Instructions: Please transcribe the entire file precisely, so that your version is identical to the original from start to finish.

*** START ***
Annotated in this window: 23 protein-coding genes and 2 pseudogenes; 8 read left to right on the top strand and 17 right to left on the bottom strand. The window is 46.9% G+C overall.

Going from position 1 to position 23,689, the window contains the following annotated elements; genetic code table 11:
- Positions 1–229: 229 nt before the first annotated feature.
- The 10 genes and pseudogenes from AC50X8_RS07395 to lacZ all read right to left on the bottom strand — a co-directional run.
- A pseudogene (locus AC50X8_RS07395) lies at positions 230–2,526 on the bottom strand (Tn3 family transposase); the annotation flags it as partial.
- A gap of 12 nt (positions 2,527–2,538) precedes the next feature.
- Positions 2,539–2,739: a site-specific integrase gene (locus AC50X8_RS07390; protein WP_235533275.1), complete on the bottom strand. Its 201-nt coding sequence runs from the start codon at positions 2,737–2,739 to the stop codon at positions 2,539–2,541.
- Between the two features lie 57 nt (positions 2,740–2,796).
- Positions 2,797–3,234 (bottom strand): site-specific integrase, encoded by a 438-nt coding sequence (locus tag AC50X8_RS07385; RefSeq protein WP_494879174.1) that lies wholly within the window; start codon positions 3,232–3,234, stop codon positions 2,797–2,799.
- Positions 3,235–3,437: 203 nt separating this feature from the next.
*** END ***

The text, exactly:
Annotated in this window: 23 protein-coding genes and 2 pseudogenes; 8 read left to right on the top strand and 17 right to left on the bottom strand. The window is 46.9% G+C overall.

Going from position 1 to position 23,689, the window contains the following annotated elements; genetic code table 11:
- Positions 1–229: 229 nt before the first annotated feature.
- The 10 genes and pseudogenes from AC50X8_RS07395 to lacZ all read right to left on the bottom strand — a co-directional run.
- A pseudogene (locus AC50X8_RS07395) lies at positions 230–2,526 on the bottom strand (Tn3 family transposase); the annotation flags it as partial.
- A gap of 12 nt (positions 2,527–2,538) precedes the next feature.
- Positions 2,539–2,739: a site-specific integrase gene (locus AC50X8_RS07390; protein WP_235533275.1), complete on the bottom strand. Its 201-nt coding sequence runs from the start codon at positions 2,737–2,739 to the stop codon at positions 2,539–2,541.
- Between the two features lie 57 nt (positions 2,740–2,796).
- Positions 2,797–3,234 (bottom strand): site-specific integrase, encoded by a 438-nt coding sequence (locus tag AC50X8_RS07385; RefSeq protein WP_494879174.1) that lies wholly within the window; start codon positions 3,232–3,234, stop codon positions 2,797–2,799.
- Positions 3,235–3,437: 203 nt separating this feature from the next.